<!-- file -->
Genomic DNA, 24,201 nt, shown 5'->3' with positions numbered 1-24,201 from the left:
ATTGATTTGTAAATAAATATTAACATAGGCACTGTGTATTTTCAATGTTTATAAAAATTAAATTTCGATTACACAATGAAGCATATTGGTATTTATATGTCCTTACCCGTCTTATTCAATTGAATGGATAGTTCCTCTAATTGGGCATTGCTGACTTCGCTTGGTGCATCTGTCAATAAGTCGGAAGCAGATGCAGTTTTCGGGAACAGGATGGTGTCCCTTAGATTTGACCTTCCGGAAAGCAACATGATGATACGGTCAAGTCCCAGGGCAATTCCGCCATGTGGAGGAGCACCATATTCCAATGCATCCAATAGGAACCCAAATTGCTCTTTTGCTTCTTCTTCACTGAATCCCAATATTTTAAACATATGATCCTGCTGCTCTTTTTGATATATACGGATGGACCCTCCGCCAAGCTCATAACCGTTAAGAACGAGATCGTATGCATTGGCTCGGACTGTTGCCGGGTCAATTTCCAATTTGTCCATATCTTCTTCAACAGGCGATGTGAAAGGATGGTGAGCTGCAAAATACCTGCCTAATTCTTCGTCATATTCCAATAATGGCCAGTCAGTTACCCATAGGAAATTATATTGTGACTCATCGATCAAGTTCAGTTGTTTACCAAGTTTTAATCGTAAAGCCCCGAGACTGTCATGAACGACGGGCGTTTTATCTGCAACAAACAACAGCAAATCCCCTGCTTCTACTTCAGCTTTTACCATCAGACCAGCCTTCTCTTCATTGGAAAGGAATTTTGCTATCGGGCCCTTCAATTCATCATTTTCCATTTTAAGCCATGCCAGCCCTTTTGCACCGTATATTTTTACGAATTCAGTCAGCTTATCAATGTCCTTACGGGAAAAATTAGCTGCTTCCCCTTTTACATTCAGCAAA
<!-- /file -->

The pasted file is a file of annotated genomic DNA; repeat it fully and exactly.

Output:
Genomic DNA, 24,201 nt, shown 5'->3' with positions numbered 1-24,201 from the left:
ATTGATTTGTAAATAAATATTAACATAGGCACTGTGTATTTTCAATGTTTATAAAAATTAAATTTCGATTACACAATGAAGCATATTGGTATTTATATGTCCTTACCCGTCTTATTCAATTGAATGGATAGTTCCTCTAATTGGGCATTGCTGACTTCGCTTGGTGCATCTGTCAATAAGTCGGAAGCAGATGCAGTTTTCGGGAACAGGATGGTGTCCCTTAGATTTGACCTTCCGGAAAGCAACATGATGATACGGTCAAGTCCCAGGGCAATTCCGCCATGTGGAGGAGCACCATATTCCAATGCATCCAATAGGAACCCAAATTGCTCTTTTGCTTCTTCTTCACTGAATCCCAATATTTTAAACATATGATCCTGCTGCTCTTTTTGATATATACGGATGGACCCTCCGCCAAGCTCATAACCGTTAAGAACGAGATCGTATGCATTGGCTCGGACTGTTGCCGGGTCAATTTCCAATTTGTCCATATCTTCTTCAACAGGCGATGTGAAAGGATGGTGAGCTGCAAAATACCTGCCTAATTCTTCGTCATATTCCAATAATGGCCAGTCAGTTACCCATAGGAAATTATATTGTGACTCATCGATCAAGTTCAGTTGTTTACCAAGTTTTAATCGTAAAGCCCCGAGACTGTCATGAACGACGGGCGTTTTATCTGCAACAAACAACAGCAAATCCCCTGCTTCTACTTCAGCTTTTACCATCAGACCAGCCTTCTCTTCATTGGAAAGGAATTTTGCTATCGGGCCCTTCAATTCATCATTTTCCATTTTAAGCCATGCCAGCCCTTTTGCACCGTATATTTTTACGAATTCAGTCAGCTTATCAATGTCCTTACGGGAAAAATTAGCTGCTTCCCCTTTTACATTCAGCAAA